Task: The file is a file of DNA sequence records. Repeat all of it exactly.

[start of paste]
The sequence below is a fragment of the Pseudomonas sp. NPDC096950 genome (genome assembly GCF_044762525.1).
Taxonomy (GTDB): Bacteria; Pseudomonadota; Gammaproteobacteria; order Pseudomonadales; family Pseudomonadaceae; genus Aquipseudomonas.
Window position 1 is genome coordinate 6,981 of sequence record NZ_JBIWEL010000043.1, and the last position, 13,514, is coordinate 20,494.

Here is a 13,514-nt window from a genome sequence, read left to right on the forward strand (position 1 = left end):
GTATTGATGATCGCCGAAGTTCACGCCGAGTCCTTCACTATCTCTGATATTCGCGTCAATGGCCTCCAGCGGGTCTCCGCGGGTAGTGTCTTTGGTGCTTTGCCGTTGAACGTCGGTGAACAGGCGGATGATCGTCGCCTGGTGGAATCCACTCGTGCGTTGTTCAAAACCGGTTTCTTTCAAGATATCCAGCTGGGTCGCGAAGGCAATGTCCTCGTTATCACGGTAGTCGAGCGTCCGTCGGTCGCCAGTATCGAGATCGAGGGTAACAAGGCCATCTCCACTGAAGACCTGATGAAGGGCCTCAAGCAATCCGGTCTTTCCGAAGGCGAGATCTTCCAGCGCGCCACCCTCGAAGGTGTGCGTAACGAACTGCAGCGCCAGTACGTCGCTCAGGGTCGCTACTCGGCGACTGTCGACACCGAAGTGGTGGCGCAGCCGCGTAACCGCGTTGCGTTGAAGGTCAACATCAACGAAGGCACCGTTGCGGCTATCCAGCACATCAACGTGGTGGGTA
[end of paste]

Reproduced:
The sequence below is a fragment of the Pseudomonas sp. NPDC096950 genome (genome assembly GCF_044762525.1).
Taxonomy (GTDB): Bacteria; Pseudomonadota; Gammaproteobacteria; order Pseudomonadales; family Pseudomonadaceae; genus Aquipseudomonas.
Window position 1 is genome coordinate 6,981 of sequence record NZ_JBIWEL010000043.1, and the last position, 13,514, is coordinate 20,494.

Here is a 13,514-nt window from a genome sequence, read left to right on the forward strand (position 1 = left end):
GTATTGATGATCGCCGAAGTTCACGCCGAGTCCTTCACTATCTCTGATATTCGCGTCAATGGCCTCCAGCGGGTCTCCGCGGGTAGTGTCTTTGGTGCTTTGCCGTTGAACGTCGGTGAACAGGCGGATGATCGTCGCCTGGTGGAATCCACTCGTGCGTTGTTCAAAACCGGTTTCTTTCAAGATATCCAGCTGGGTCGCGAAGGCAATGTCCTCGTTATCACGGTAGTCGAGCGTCCGTCGGTCGCCAGTATCGAGATCGAGGGTAACAAGGCCATCTCCACTGAAGACCTGATGAAGGGCCTCAAGCAATCCGGTCTTTCCGAAGGCGAGATCTTCCAGCGCGCCACCCTCGAAGGTGTGCGTAACGAACTGCAGCGCCAGTACGTCGCTCAGGGTCGCTACTCGGCGACTGTCGACACCGAAGTGGTGGCGCAGCCGCGTAACCGCGTTGCGTTGAAGGTCAACATCAACGAAGGCACCGTTGCGGCTATCCAGCACATCAACGTGGTGGGTA